Eggnog Latte: A Festive Classic with a Kick

Oh my goodness folks!! This eggnog latte is going to knock your socks off. I am not promising any skinny or light latte here. No, this is a full fat, Christmas-grade eggnog latte. I might try making a lighter eggnog at some point but it really isn’t worth it. I’m not sacrificing flavor here. 

You gotta do it right!

Eggnog is one of those drinks that doesn’t get a lot of love. It’s thick, it’s sweet, and at this time of the year there are a million other sweets to stuffing your stomach with.

I love me some eggnog, but it always seems too dense and too sweet. And this year, all the local grocery stores are charging $3.49 a quart!

What?? Did I miss something? Is there an eggnog shortage I didn’t know about? Because I don’t remember eggnog being this expensive!

So when I thought of the eggnog latte, I thought that I could make this recipe nice and easy.

Look at all that delicious foam!

It turns out that this recipe is better when you make the eggnog yourself!

Here’s the thing. If you make the eggnog yourself, you can make it a sweet, dense, or as spiced as you want it! The end product is so good that I couldn’t stop drinking it.

If you normally skip to the recipe, you should probably read this first.

This eggnog is made on the stove-top. Many bloggers I have read suggest using pasteurized eggs or eggs that were basically dropped out of the chicken the same day, but since this is getting heated there is really no reason to!

Heating your eggnog to 160⁰F should put you in the clear. I mean, this is the method that I used and I’m not sick. According to Webstaurant, heating eggs to 160⁰F ensures food safety.

The downside to heating this is that since we are working with high temps, you got to realize there is a lot at stake. Milk can curdle and burn. The eggs can curdle too.

The best thing you can do for you and your eggnog latte in this situation is watch closely and stir constantly, especially when you are tempering the eggs. Don’t worry about the technicalities of tempering right now. All you gotta know is that when the hot liquid hits the eggs, you better be whisking like the life of your eggnog latte depends on it.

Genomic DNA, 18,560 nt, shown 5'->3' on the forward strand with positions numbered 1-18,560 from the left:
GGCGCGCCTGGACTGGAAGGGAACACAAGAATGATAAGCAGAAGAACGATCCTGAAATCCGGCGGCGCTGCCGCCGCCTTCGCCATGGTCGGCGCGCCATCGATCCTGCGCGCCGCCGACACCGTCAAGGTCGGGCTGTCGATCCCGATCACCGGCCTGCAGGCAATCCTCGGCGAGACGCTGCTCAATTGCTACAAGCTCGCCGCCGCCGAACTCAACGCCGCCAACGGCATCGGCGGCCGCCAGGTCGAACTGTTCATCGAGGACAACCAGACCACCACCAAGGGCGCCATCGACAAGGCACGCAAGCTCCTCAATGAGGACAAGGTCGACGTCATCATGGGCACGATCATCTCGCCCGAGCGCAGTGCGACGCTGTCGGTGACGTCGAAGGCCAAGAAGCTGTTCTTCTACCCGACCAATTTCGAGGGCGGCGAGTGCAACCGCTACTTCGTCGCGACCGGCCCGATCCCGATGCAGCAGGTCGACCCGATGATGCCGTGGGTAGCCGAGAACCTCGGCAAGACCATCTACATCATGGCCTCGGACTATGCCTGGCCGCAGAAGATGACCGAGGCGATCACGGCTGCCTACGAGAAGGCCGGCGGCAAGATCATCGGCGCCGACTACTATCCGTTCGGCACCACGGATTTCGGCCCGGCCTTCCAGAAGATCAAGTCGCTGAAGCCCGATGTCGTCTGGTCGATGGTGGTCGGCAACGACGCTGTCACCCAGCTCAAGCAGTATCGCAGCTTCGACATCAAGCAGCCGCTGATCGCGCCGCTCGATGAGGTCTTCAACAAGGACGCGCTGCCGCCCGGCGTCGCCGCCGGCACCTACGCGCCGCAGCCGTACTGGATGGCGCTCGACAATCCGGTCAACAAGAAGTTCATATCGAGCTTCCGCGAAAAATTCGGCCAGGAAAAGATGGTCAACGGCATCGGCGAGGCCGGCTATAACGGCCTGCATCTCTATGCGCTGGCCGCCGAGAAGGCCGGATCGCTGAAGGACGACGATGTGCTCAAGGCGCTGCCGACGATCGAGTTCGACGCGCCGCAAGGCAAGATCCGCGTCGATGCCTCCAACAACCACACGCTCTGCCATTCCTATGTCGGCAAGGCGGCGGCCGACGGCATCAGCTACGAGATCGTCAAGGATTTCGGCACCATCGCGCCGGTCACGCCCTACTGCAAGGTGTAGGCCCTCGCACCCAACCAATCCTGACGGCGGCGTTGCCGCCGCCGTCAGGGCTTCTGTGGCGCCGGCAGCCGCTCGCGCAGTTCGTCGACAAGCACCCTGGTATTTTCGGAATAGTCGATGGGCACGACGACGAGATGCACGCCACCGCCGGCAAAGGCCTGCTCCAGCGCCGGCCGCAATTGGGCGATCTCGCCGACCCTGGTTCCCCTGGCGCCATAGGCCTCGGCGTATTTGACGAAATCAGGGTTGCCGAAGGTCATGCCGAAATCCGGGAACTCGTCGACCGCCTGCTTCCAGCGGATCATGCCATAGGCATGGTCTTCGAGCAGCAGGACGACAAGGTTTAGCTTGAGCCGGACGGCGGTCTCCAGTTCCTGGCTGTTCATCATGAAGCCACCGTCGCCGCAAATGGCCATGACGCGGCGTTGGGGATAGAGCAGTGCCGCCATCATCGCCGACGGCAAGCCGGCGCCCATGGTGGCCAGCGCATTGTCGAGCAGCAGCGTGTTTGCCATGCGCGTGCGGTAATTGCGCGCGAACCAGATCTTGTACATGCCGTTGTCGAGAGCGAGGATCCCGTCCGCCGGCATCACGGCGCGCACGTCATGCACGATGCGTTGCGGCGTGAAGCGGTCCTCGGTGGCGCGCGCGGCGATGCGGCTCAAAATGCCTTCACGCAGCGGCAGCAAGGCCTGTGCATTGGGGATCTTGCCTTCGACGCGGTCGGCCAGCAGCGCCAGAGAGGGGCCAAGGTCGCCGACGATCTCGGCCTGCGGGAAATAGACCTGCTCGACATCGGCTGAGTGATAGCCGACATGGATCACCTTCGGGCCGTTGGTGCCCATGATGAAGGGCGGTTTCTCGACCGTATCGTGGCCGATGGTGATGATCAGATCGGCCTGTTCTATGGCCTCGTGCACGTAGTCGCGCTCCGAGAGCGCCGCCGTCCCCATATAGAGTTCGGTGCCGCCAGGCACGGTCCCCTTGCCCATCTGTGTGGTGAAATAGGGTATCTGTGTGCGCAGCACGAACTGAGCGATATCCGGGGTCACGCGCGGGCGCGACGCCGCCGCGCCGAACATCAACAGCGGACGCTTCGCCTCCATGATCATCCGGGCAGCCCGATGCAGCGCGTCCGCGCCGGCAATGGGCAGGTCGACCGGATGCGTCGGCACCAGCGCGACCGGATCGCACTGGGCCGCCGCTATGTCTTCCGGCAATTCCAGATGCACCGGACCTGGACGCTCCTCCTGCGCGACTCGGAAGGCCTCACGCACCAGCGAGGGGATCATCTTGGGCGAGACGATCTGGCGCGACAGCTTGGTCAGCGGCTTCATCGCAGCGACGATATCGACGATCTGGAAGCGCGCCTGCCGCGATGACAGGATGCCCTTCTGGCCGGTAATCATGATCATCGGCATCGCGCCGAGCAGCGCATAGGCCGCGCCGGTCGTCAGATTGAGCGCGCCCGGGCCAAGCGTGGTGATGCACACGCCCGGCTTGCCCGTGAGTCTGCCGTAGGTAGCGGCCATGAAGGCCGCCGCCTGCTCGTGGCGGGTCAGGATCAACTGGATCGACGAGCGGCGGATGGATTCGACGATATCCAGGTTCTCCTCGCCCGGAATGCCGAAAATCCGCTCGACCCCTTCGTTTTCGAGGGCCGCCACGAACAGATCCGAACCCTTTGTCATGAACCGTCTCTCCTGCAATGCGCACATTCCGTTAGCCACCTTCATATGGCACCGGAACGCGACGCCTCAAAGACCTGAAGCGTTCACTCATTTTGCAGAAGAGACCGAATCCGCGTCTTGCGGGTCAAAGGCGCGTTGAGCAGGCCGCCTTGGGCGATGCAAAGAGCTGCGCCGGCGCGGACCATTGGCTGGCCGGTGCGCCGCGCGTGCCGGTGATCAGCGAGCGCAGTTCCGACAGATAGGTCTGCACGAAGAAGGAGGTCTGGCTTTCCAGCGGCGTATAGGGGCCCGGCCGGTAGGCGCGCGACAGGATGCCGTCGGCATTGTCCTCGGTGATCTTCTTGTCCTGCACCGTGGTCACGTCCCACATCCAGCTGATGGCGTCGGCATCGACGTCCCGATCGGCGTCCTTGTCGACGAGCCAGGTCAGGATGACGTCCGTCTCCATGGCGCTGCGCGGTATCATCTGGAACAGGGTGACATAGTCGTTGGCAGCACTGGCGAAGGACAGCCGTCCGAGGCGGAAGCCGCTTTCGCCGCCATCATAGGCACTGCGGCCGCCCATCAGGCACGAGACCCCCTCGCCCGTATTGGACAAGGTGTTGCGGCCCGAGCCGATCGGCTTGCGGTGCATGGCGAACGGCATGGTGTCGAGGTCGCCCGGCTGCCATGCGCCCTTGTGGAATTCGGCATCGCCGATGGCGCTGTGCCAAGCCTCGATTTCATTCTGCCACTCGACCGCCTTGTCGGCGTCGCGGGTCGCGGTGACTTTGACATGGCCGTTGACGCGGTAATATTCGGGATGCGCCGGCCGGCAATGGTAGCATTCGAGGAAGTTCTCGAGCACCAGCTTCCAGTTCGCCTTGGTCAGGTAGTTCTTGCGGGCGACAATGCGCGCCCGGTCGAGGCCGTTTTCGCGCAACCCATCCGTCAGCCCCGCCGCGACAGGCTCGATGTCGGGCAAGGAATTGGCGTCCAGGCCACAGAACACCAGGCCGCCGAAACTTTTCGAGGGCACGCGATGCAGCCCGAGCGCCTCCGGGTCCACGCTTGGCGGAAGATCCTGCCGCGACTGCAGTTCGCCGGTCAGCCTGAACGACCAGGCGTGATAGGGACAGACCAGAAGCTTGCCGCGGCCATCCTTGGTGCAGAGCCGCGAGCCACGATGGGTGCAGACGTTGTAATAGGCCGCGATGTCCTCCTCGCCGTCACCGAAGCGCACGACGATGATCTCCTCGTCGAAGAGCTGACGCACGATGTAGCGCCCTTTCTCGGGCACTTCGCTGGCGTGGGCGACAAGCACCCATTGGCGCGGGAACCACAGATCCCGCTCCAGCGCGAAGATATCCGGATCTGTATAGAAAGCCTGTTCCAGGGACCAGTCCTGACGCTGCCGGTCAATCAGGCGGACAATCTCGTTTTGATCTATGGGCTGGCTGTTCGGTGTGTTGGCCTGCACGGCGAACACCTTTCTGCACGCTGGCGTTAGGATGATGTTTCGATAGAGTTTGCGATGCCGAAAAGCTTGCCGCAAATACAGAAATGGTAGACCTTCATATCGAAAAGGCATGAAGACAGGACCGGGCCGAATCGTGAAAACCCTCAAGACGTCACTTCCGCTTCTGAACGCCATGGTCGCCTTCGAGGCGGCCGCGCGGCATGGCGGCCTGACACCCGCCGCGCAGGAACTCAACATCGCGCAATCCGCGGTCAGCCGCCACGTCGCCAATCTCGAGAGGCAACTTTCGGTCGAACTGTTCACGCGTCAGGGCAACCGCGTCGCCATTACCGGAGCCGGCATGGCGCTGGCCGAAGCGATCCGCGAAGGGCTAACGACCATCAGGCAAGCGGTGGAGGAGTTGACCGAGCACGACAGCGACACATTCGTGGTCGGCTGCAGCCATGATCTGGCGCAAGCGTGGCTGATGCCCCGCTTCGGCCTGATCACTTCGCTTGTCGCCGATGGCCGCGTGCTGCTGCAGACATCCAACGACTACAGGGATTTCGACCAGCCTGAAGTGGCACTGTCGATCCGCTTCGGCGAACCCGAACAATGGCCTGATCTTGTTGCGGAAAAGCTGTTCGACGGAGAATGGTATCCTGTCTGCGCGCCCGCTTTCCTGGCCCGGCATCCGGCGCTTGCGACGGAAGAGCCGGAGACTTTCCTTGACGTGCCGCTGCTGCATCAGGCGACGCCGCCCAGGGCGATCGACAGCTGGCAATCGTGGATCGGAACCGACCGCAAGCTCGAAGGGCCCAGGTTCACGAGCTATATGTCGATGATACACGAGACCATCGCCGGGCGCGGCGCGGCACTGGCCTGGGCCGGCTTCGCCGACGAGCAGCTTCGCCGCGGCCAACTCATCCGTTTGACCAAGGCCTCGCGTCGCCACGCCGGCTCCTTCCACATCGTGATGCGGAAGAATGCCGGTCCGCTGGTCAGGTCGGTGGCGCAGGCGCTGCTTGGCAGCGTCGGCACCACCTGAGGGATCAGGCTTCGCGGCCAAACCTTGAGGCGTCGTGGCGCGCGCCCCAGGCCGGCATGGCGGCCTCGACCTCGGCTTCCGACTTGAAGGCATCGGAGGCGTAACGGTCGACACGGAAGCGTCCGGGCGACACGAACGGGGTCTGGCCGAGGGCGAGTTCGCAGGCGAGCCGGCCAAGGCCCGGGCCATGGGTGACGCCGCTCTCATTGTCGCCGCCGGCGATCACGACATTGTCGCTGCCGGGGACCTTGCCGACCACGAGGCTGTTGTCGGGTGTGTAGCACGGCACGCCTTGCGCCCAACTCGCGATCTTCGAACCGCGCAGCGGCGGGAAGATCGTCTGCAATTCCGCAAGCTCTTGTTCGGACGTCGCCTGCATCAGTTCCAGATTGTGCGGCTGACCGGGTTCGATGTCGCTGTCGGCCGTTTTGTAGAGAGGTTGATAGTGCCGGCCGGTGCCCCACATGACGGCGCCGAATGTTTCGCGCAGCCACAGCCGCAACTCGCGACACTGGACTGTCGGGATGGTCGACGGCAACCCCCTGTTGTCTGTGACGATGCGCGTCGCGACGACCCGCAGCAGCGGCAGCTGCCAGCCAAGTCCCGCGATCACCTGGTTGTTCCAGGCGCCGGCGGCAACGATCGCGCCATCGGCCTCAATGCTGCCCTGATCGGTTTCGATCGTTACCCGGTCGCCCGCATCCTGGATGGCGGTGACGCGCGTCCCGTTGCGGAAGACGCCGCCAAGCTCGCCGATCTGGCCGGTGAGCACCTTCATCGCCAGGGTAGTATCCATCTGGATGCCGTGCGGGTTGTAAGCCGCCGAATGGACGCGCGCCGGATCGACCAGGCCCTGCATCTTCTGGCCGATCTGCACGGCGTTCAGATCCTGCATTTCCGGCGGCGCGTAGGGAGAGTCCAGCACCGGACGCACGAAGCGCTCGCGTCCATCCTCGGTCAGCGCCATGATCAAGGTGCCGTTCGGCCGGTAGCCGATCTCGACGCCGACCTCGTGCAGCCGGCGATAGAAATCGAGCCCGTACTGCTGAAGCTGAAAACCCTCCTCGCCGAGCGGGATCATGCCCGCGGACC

Because it does. Unless you like little pieces of scrambled egg in your drinks.

No, I didn’t think so.

One last thing!

The way I get the eggnog latte so frothy is by finishing everything off with a hand blender. This is why it is so important to have the full fat; it is the best way to get that thick layer of eggnog latte flavored foam.

I chose the hand blender so I wouldn’t heat the liquid anymore (like a milk steamer would) and so I wouldn’t lose any of that delicious foam. If I wanted to. I could stick the hand blender right in the cup! And I did on one occasion, nothing broken. 🙂

So why don’t you give it a try? What do you think? Let me  know in the comments below!

Cheers!

Gem

Eggnog Latte

  • Yield About 2 cups
  • Prep Time: 20 Minutes
  • Total Time: 20 minutes

Goods you need

  • 3 egg yolks
  • 3 Tbsp. sugar
  • 1 cup milk
  • 1/2 cup heavy cream
  • dash of salt
  • 1/2 tsp. nutmeg
  • 1/4 tsp. cinnamon
  • 2 shots (30ml) espresso
  • 1/2 tsp. pure vanilla extract
  • 1/2 tsp tapioca starch (optional)

Let's get to it!

  1. Whisk together egg yolks and sugar in a medium bowl. (You'll need the bigger bowl size later.)

  2. In a medium sauce pot, put in your milk, cream, cinnamon, and nutmeg. Turn burner on to medium heat. Stir constantly. Take it off the heat when it begins to bubble a bit. Do not let this boil!

  3. Begin tempering your eggs. With a large spoon or ladle, scoop out the milk mixture and slowly pour it into the egg mixture, whisking the eggs yolks vigorously. Repeat until all the milk is in the egg.

  4. pour back into the pot and place the pot back on the heat. Heat the liquid to 160⁰F, stirring constantly. (a candy thermometer comes in handy for this). If you want your latte to be thicker, make a slurry with the starch in a small bowl with a little bit of the eggnog. whisk until smooth and then pour into the eggnog. continue to stir.

  5. Once liquid reaches 160⁰F, take the pot off the heat. Add in espresso and vanilla and begin to mix with the hand blender until there is a thick layer of foam on the top. Pour into mugs and top with ground cinnamon. Serve immediately.

Pro tips

This recipe is easily doubled. multiply however many times you like!

Don’t they make a pretty pair? 🙂

Founder and Writer for Food Drinks Life. Drop a line, say hi!

2 Comments

Leave a Reply